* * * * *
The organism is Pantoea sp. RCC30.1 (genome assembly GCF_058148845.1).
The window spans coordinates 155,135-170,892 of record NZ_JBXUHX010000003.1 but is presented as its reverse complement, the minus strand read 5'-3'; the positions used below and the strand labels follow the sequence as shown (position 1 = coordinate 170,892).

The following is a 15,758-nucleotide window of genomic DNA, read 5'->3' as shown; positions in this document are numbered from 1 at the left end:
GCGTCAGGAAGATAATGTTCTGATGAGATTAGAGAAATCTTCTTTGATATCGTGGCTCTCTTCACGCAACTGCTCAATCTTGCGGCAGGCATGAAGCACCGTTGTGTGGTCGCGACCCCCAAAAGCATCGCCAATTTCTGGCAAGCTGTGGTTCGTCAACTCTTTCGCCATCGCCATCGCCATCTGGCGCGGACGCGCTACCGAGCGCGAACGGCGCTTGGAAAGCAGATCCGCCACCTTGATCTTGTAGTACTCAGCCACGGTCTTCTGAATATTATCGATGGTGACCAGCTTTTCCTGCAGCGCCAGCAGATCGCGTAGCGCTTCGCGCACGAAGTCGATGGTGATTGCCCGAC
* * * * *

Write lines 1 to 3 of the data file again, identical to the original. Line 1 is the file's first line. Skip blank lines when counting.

The organism is Pantoea sp. RCC30.1 (genome assembly GCF_058148845.1).
The window spans coordinates 155,135-170,892 of record NZ_JBXUHX010000003.1 but is presented as its reverse complement, the minus strand read 5'-3'; the positions used below and the strand labels follow the sequence as shown (position 1 = coordinate 170,892).

The following is a 15,758-nucleotide window of genomic DNA, read 5'->3' as shown; positions in this document are numbered from 1 at the left end: